1. Home
  2. Article Catalog
  3. Portfolio optimization in Modern Portfolio Theory

Article

Portfolio optimization in Modern Portfolio Theory

Alex Putkov
Desktop Application Development Manager Desktop Application Development Manager

Modern Portfolio Theory

Economist Harry Markowitz introduced Modern Portfolio Theory in a 1952 publication in the Journal of Finance titled “Portfolio Selection”, which later earned him a Nobel Prize in Economics. Modern portfolio theory, or MPT (also known as mean-variance analysis), is a mathematical framework for assembling a portfolio of assets to maximize expected return for a given level of market risk. MPT argues that an investment's risk and return characteristics should not be viewed alone but should be evaluated by how the investment affects the overall portfolio's risk and return. MPT shows that an investor can construct a portfolio of multiple assets that will maximize returns for a given level of risk. Likewise, given a desired level of expected return, an investor can construct a portfolio with the lowest possible risk. Based on statistical measures such as variance and correlation, an individual investment's return is less important than how the investment behaves in the context of the entire portfolio. MPT assumes that investors are risk averse, meaning that given two portfolios that offer the same expected return, investors will prefer the one with less market risk. Conversely, an investor who wants higher expected returns must accept higher risk. The exact trade-off will not be the same for all investors. Different investors will evaluate the trade-off differently based on individual risk aversion characteristics. The implication is that a rational investor will not invest in a portfolio if a second portfolio exists with a more favorable risk-expected return profile – i.e., if for that level of risk an alternative portfolio exists that has better expected returns.

The expected return of the portfolio is calculated as a weighted sum of the individual assets' returns. The portfolio's risk is a function of the variances of each asset and the correlations of each pair of assets. To calculate the risk of a four-asset portfolio, an investor needs each of the four assets' variances and six correlation values, since there are six possible two-asset combinations with four assets. Because of the asset correlations, the total portfolio risk, or standard deviation, is lower than what would be calculated by  a weighted sum.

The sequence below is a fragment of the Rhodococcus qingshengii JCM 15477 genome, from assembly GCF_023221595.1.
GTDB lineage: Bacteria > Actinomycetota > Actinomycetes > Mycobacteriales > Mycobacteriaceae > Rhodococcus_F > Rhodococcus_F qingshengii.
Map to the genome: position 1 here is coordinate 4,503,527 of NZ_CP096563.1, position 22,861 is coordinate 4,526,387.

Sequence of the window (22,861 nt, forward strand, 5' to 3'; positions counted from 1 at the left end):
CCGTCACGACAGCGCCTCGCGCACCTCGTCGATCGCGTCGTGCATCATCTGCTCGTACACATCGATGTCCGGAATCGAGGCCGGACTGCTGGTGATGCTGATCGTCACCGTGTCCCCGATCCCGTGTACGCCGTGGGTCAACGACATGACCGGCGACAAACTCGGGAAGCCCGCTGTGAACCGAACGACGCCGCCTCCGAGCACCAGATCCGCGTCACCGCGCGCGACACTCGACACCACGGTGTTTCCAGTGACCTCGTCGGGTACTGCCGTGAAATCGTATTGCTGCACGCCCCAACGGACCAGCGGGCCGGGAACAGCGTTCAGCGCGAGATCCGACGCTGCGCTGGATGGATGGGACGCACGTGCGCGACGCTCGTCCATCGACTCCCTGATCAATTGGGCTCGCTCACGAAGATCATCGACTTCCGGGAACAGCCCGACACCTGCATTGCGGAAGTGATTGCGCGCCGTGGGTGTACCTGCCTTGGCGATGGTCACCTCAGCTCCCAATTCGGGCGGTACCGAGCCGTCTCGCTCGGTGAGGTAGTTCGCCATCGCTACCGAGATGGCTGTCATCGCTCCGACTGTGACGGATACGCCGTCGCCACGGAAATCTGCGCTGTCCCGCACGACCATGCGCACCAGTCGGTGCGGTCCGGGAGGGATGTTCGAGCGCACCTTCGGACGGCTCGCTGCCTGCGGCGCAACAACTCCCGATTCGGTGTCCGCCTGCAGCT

Portfolio Optimization

In our example we consider a portfolio of 6 large cap US stocks and we will optimize the portfolio, i.e. calculate the amount of each stock we need to hold in our portfolio to maximize the expected return for a given level of market risk (standard deviation of portfolio returns).

First we retrieve the daily price history for each stock for the last 3 years.

In [2]:

    	
            

stocks_list = ['KO.N','AAPL.O','AMZN.O','FB.O','BAC.N','MMM.N']

def get_prices(stocks, start_date):

    stock_prices, err = ek.get_data(stocks,

                         ['TR.PriceClose.date','TR.PriceClose'],

                         {'SDate':start_date, 'EDate':'0D'})

    stock_prices['Date'] = pd.to_datetime(stock_prices['Date'])

    stock_prices = stock_prices.set_index(['Date','Instrument'])

    stock_prices = stock_prices.unstack()

    stock_prices.columns = stock_prices.columns.get_level_values(1)

    return stock_prices

prices = get_prices(stocks_list, start_date='-3Y')

ax = prices.rebase().plot()

Out [2]:

Then using f.fn library we calculate a bunch of stats for each stock including Sharpe and Sortino ratios.

In [3]:

    	
            

np.seterr(all='ignore')

stats = prices.calc_stats()